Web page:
Directors of the FTSE 100 firms have amassed pension pots worth an average of £3.9 million, according to research conducted by the Trades Union Congress (TUC).
The national trade union body’s ninth annual PensionsWatch survey, which analyses the pension arrangements of 362 directors from FTSE 100 organisations, shows that the average pension pot for a director’s defined benefit (DB) pension scheme is £3.91 million, providing an annual pension of £224,121.
The biggest pension pot in this year’s survey is worth £21.5 million. The average director’s pension is 23 times the average occupational pension (£9,568), and 34 times the average public sector pension (£6,497).
Despite the move away from DB pensions for most employees, the majority of organisations (58%) still provide these schemes to at least some of their directors. For the first time, however, a minority of directors (145) are in DB schemes.
The survey also claims that directors are able to build up their pension pots much faster than other staff. The most common accrual rate (the proportion of pay that a person receives as pension for each year they have been in the scheme) is 1/30th for directors. The most typical accrual rates for ordinary scheme members are 1/60th to 1/80th.
Many directors receive cash payments instead of participating in their firm’s pension schemes. The average cash payment was £138,436, an increase of £17,530 on last year. The biggest cash payment was £620,700.
Brendan Barber, general secretary of TUC, said: “This survey highlights the real pensions scandal in Britain today.
“Not content with trousering huge pay and bonuses, often without any link to their performance, top directors are also rewarding themselves with seven-digit pension pots. Worse still, some of these firms have cut back or even closed pension schemes for their staff.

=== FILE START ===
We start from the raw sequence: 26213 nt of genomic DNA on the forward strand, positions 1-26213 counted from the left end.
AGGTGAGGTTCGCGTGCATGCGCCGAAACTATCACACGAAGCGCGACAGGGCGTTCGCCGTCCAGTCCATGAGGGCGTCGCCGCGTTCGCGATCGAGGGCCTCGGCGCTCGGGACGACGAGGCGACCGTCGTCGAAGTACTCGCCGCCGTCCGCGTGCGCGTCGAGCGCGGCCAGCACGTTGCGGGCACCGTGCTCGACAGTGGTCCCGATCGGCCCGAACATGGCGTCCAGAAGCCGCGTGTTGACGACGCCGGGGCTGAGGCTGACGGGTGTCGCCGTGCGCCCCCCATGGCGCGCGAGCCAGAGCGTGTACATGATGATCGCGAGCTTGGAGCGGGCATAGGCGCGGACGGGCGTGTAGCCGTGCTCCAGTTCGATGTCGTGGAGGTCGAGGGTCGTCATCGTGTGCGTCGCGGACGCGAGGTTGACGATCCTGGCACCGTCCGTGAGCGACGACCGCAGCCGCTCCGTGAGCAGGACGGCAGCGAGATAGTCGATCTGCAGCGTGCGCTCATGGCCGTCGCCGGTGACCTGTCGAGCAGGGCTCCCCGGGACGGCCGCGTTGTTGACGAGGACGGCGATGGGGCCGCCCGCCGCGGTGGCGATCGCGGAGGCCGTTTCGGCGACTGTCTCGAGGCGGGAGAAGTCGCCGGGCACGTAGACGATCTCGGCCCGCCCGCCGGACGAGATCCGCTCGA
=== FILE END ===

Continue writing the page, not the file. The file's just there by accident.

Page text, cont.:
“The financial crash has put the issue of pay and bonuses firmly in the spotlight, but fat cat pensions are still shrouded in secrecy. The government must force organisations to disclose directors’ pension arrangements so that they can be scrutinised by both shareholders and staff.”
Darren Philp, director of policy for the National Association of Pension Funds (NAPF), added : “Everybody deserves a good workplace pension. While it is logical that higher earners will accrue larger retirement benefits, more transparency is needed around boardroom pensions.
“Boards need to be more up front about their pension arrangements, and explain special features such as lower retirement ages and more favourable accrual rates.†
“Investors such as pension funds need this information if they are to hold management to account and may have questions about fairness if boardroom pensions are much more generous than those on the shop floor.
“It is also worrying that directors’ pensions are not usually linked to performance. This could mean bosses are rewarded in their retirement despite failure in the job. Pensions must not become a back-door to boosting pay.
“We hope that companies will be more up front about boardroom retirement deals.”